any one of these can make a BIG difference in your small business marketing.
If your company is like many small businesses today, customer-centric marketing (CCM) may be at the center of your marketing endeavors. After all, knowing what a customer wants and likes, increases your chances to sell more product.
The people in the above photo may all have a different reason why they would buy your product. They also have similarities that can be documented and grouped into segments. Marketing must build customer segments and determine what relevant type of message causes a person to react and buy. Like the woman sitting in the box.
So before you jump on the bandwagon, let me share a few ideas you need to think about to take full advantage of a CCM program.
Plan to use more and better data management.
In data management, people are seeing data compiled from a variety of different sources. Some can come from social media, content marketing, your blog or even an email newsletter.
Yes, your technology person can offer a variety of methods for customer profiling, personas or segments, but not the final determination. Marketing must make that decision.
Before you even think at what cost to your small business, there are many options not involving your checkbook.
- Small business decisions are easier to make.
- There is a ton of material on this blog to help you market better.
Let’s look first at Big Data but keep an open mind. It is presented here to help generate a few ideas for your small business.
Big Data is not for a small business but what is Big Data?
I believe the more you know, the more you’ll grow. More knowledge generates more marketing ideas. For example, in Big Data, analytics, descriptive and predictive analysis, enters the mix of Customer Relationship Management (CRM). The bigger companies are trying to determine marketing effectiveness and return on investment. The two (Big Data and CRM) when bundled together show data-driven insights allowing marketing to connect the dots between real people.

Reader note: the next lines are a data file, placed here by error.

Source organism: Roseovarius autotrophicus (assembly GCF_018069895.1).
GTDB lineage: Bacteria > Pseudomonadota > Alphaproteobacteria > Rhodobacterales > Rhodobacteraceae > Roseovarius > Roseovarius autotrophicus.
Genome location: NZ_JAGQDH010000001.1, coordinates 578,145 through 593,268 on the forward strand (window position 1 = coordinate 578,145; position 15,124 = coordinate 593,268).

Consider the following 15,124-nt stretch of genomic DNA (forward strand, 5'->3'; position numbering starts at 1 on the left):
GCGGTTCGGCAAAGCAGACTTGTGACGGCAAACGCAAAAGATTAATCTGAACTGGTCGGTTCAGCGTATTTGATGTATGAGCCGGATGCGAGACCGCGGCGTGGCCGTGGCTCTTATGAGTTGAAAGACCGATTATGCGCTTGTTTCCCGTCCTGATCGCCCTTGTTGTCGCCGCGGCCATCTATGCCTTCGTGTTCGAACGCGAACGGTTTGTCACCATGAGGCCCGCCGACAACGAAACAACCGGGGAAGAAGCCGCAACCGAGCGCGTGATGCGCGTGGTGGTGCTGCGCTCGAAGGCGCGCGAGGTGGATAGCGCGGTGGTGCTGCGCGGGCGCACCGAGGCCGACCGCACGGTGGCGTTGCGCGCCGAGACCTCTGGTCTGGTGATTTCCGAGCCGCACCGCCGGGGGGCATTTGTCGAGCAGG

According to Dr. Michael Wu, in an edition of Information Week published in December of 2013, he defines descriptive data and predictive analysis. Here is my edited version.
Descriptive analytics: “This is the simplest class of analytics, one that allows you to condense big data into smaller, more useful nuggets of information.”
“Most raw data, especially big data, are not suitable for human consumption, but the information we derive from the data is,” Wu wrote. “The purpose of descriptive analytics is to summarize what happened.”
Predictive analytics: make predictions about the future. “The purpose of predictive analytics is NOT to tell you what will happen in the future,” Wu blogged, “it cannot do that. In fact, no analytics can do that.”
“Predictive analytics can only forecast what might happen in the future, because all predictive analytics are probabilistic in nature.” In the most general cases of predictive analytics, “you basically take data that you have to predict data you don’t have,” Wu told InformationWeek.
Now you have a very general idea about big data. Let’s take this new found knowledge and apply it to your marketing.
Let me sort this out in small business bytes.
How are these two data analytics used in a small business? Example from a small business using small data: “Of the 300 customers who know what they want and really like our product, 200 are female and the remaining 100 are male. Total sales for the month for female were $6,000 and male, $2,000.” This is descriptive analysis according to small business.
“By adding 250 new female customers next month to our sales, we may increase the sales dollar volume by over 100%.” This is a predictive analysis according to a small business. A very simple analogy but you get the idea.
Let me say it again, “Big Data is not recommended for a small business, but for a small business to put on their thinking cap and give birth to a few ideas.” Big Data is for a small business to emulate. It is there to give a small business a way to generate ideas for the best use of data they can capture on a much smaller scale. Don’t try to emulate the big boys, (especially in customer service)! Strive for data you can use to increase your sales performance.
My simple definition of CCM is – Customer-Centric Marketing means to fulfill all the needs and wants each customer expects, with a passion to succeed, provide an extra step of service and do it all with a smile – and a strong value proposition to keep customers coming back.
How a small business handles customer relationships can be a big reason for marketing success.
For additional information, request our report, “Customer Contacts… to know is the ability to manage.” All you need to provide is your name or company name and email address and this enlightening report with examples is immediately sent to your inbox.
Additional information is available on our website, Marketing Communications Group.
Thanks for reading and please share with others – except your competition! It is truly appreciated.
Everything marketing starts and ends with your customers… cater to them, listen to them and react to them. The results will amaze you.